BASIC REQUIREMENTS AND CONDITIONS OF LEAVE
Medical Certification. The University will require medical certification to support a claim for leave for an employee's own serious health condition or to care for a seriously ill child, spouse, or parent. You may obtain Medical Certification forms from the Human Resources Department. When you request leave, the University will notify you of the requirement for medical certification and when it is due (no more than 15 days after you request leave). If you provide at least 30 days notice of medical leave, you should also provide the medical certification before leave begins. Failure to provide requested medical certification in a timely manner may result in denial of leave or result in a denial of a continuation of FMLA leave until it is provided.
The University, at its expense, may require an examination by a second health care provider designated by the University, if it reasonably doubts the medical certification you initially provide. If the second health care provider's opinion conflicts with the original medical certification, the University, at its expense, may require a third, mutually agreeable, health care provider to conduct an examination and provide a final and binding opinion. The University may require subsequent medical recertification. Failure to provide requested certification within 15 days, except in extraordinary circumstances, may result in delay of further leave until it is provided.
Intermittent or reduced leave. Leave may be taken on an intermittent (in separate blocks of time due to a single health condition) or reduced-leave schedule (reducing the usual number of hours you work per workweek or workday) if it is medically necessary for a serious health condition of the employee or his or her spouse, child, or parent.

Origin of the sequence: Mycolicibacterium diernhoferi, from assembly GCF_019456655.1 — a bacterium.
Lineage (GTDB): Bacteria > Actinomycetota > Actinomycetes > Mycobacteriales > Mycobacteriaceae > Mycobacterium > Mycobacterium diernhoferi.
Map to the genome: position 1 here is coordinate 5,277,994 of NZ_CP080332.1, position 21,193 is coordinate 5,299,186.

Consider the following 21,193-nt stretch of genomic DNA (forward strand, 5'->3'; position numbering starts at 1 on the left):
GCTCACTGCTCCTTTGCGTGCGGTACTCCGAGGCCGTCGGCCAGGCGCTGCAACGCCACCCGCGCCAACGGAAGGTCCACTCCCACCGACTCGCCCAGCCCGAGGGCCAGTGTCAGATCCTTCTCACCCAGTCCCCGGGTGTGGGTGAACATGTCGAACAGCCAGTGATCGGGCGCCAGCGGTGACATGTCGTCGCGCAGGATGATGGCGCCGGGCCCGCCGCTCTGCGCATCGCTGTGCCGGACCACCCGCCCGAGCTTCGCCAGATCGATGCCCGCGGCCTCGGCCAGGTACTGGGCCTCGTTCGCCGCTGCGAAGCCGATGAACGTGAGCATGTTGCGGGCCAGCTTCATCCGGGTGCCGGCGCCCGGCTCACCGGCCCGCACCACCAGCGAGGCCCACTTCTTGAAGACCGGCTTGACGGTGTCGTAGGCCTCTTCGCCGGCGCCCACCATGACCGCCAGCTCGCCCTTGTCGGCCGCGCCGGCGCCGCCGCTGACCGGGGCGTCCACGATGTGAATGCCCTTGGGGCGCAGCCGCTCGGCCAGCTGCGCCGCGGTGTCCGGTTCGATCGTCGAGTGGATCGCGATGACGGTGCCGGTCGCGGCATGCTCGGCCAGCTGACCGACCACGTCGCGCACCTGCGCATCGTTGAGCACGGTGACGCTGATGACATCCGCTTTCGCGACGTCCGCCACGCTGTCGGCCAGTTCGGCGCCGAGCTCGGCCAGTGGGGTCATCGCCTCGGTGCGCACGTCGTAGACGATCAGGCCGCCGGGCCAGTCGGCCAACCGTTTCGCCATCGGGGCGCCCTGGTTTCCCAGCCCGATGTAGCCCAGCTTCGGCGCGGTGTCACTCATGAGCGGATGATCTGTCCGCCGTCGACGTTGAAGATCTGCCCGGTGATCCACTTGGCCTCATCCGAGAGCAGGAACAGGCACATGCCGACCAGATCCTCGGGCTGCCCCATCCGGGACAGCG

FMLA leave may be taken intermittently whenever medically necessary to care for a covered service member with a serious injury or illness. Leave due to qualifying exigencies arising out of the active duty status or call to active duty of a covered military member may also be taken on an intermittent basis. If leave is unpaid, the University will reduce your salary based on the amount of time actually worked. If leave is requested on that basis, however, the University may require the employee to transfer temporarily to an available alternative position that better accommodates his or her recurring leave. The alternative position will have equivalent pay and benefits.
Spouses' combined leave. Spouses who are both employed by the University are entitled to a total of 12 weeks of unpaid leave (rather than 12 weeks for each spouse) for the birth or placement in adoption or foster care or a child or for the care of a sick family member. Likewise, spouses who are both employed by the University are limited to a combined total of 26 weeks leave in a single 12 month period if the leave is to care for a covered service member with a serious injury or illness.
Leave is unpaid. Family medical leave is unpaid leave (although you may eligible for short-or long term disability payments and/or workers' compensation benefits under those insurance plans). If you request leave because of birth, adoption, or foster care placement of a child, or because of your own serious health condition, to care for a covered relation with a serious health condition, or care for a covered service member, any accrued paid time off will first be substituted for any unpaid family and medical leave time. The substitution of paid leave time for unpaid leave does not extend the 12-week or 26-week period. The paid time is used in conjunction with unpaid family medical leave time. Further, in no case can the substitution of paid leave time for unpaid leave time result in your receipt of more than 100 percent of your salary. Your family medical leave runs concurrently with other types of leave, including but not limited to, Paid Time Off (PTO), disability leave, and/or leave while on workers' compensation.
NOTIFICATION AND REPORTING REQUIREMENTS
Notification. When the need for leave is foreseeable, such as the birth of a child, the placement in adoption or foster care of a child, or planned medical treatment, the employee must provide reasonable advanced notice, meaning, 30 days notice when possible, and make a reasonable effort to schedule leave so that it does not unduly disrupt University operations. If this is not possible, you must at least give notice as soon as practicable and in accordance with normal call-in procedures. Failure to provide such notice may be reason for delay of leave.